Doctor Who: The Happiness Patrol Review

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By Will Barber – Taylor

“Happiness will prevail”

The Doctor has heard rumours about Terra Alpha. People are going missing. Happiness Patrols are walking the streets and arresting anyone who is not happy. He decides to take Ace there to stop the tyrannical rule of Helen A who is murdering thousands of people who are not happy. With the help of Earl Sigma and a former member of the Happiness Patrol, The Doctor goes about starting a revolution.

“The Happiness Patrol” is a very political story. From allusions of the EU to a leader who very much resembles the much hated dictator, Margaret Thatcher.  Okay, so the last bit was a tad over the top but The Happiness Patrol’s not exactly subtle political message is very clear. Well, obviously not to everyone given that it took Newsnight and some members of the general public (including certain members of the press) about twenty years to realise this.  However, the writer and the entire cast knew what it was meant to be which performance and production wise is all that mattered.

Shelia Hancock’s performance as Helen A is wonderful. From the very first time we see her you can tell she is the villain of the piece. But is that what she really is? By the end of the final episode she is a crying mess, due to her husband leaving her and her “dog” dying. Is this truly a Tyrant? In the hit TV series, Cracker, the main character a psychologist called Fitz, remarks of a killer:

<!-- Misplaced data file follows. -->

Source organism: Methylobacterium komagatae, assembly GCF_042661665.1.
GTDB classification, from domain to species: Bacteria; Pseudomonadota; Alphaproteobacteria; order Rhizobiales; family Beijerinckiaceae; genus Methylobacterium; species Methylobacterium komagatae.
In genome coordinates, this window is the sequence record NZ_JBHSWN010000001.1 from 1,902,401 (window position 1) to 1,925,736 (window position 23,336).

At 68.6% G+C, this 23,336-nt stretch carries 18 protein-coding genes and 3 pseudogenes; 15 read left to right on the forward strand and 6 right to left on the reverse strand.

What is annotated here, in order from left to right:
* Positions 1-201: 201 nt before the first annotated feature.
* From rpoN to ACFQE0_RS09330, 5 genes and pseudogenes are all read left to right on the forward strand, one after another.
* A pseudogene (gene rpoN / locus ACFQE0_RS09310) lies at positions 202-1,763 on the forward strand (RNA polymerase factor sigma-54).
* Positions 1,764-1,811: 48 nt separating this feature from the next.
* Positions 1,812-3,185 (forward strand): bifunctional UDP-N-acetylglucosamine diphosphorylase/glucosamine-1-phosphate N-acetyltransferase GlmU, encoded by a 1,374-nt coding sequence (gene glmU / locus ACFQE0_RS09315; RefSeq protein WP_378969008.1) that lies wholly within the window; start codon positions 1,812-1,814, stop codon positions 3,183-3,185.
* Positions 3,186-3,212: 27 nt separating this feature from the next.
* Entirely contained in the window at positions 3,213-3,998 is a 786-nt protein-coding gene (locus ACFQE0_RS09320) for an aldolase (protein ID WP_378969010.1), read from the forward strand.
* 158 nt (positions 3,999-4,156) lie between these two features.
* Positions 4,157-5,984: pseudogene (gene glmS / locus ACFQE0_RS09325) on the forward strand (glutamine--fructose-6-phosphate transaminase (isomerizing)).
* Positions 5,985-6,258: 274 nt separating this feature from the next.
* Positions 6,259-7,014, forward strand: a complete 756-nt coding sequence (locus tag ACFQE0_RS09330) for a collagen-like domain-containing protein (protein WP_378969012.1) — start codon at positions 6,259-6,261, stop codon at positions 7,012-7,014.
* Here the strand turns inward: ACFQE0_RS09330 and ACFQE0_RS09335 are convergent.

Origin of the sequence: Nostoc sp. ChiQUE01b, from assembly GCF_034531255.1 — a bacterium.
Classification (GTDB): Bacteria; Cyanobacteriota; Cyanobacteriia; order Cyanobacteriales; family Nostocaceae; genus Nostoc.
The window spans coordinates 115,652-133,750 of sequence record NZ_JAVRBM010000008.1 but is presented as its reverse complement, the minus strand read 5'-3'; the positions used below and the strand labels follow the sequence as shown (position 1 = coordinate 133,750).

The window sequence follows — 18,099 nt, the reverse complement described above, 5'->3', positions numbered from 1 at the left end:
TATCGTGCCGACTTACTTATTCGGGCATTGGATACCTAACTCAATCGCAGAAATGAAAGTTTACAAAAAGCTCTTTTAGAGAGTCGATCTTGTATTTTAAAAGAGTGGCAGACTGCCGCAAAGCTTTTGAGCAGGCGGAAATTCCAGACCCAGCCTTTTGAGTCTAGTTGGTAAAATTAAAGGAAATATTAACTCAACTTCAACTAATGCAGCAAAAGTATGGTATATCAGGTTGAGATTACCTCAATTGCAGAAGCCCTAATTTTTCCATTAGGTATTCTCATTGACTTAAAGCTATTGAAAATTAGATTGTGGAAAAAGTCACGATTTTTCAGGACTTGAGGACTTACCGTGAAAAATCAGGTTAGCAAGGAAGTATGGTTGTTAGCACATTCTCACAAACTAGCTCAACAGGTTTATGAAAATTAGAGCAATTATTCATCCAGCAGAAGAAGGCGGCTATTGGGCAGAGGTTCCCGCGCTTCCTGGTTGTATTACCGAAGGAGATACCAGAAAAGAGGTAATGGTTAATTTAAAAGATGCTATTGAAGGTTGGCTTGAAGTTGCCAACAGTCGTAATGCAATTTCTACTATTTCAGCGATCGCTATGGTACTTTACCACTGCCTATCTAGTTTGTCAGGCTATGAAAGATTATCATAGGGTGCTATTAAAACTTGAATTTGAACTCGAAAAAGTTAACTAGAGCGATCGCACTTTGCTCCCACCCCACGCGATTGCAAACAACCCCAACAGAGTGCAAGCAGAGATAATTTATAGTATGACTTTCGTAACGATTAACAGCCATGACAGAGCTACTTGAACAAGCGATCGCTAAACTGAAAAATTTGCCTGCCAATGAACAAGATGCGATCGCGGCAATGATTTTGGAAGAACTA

“Sentimentality. I’ve seen it in every killer I’ve ever met – sickening sentimentality.”

Is this the same with Doctor Who villains? Mostly we get “monsters” rather than villains, as such.  Daleks, Cybermen, Weeping Angels, the Silence. None of these monsters will ever have character development because in essence they are “cheap thrills”.   Helen A, on the other hand, belongs to category two: Villains. Like Sharaz Jek in “The Caves of Androzanior Davros in “Genesis of The Daleks”, the character is not driven by simply wanting to kill people like the above monsters, but by more human feelings.

In Genesis, Davros wants to save his people; in Caves, Sharaz Jek wants revenge and in The Happiness Patrol, Helen A wants to make her people happy, (though it has to be said she goes about it in the weirdest most sc-fi/ Hammer Horror way.) these are all real human emotions.  Indeed, the true villain of the piece from Helen A’s eyes is The Doctor.  This truly demonstrates how perspective can be truly subjective. By the end we do feel for Helen A, but we don’t have sympathy for her. She has caused untold horror to millions of people over her reign and yet, in a way, we understand why she did it.  Now that is a true monster. If you can understand the reason somebody did such a terrible thing, then that means that what they did was human in a twisted way. As the Master said in “Last of The Timelords“The human race. The biggest monsters of them all.”

Sadly one of the aspects of “The Happiness Patrol” which lets it down is the effects. From Fo-fo (Helen A’s pet) to the shot of Gilbert and Trevor C leaving the planet together, the effects are almost cringe worthy. This is not down to the fact that the story was made over 30 years ago, seeing as Caves was made several years earlier yet has much better effects. Indeed, the effects are the only thing that lets the story down.

“The Happiness Patrol” is an odd story. It lingers between the past and the present, having a “monster” that looks like it comes from the 60s (aka The Candy Man) yet having a main villain New Who would be proud to have. In fact, “The Happiness Patrol” truly is an example of 80s Who, a mixture between the modern and the new, it also shows the beginning of the end of Classic Who.

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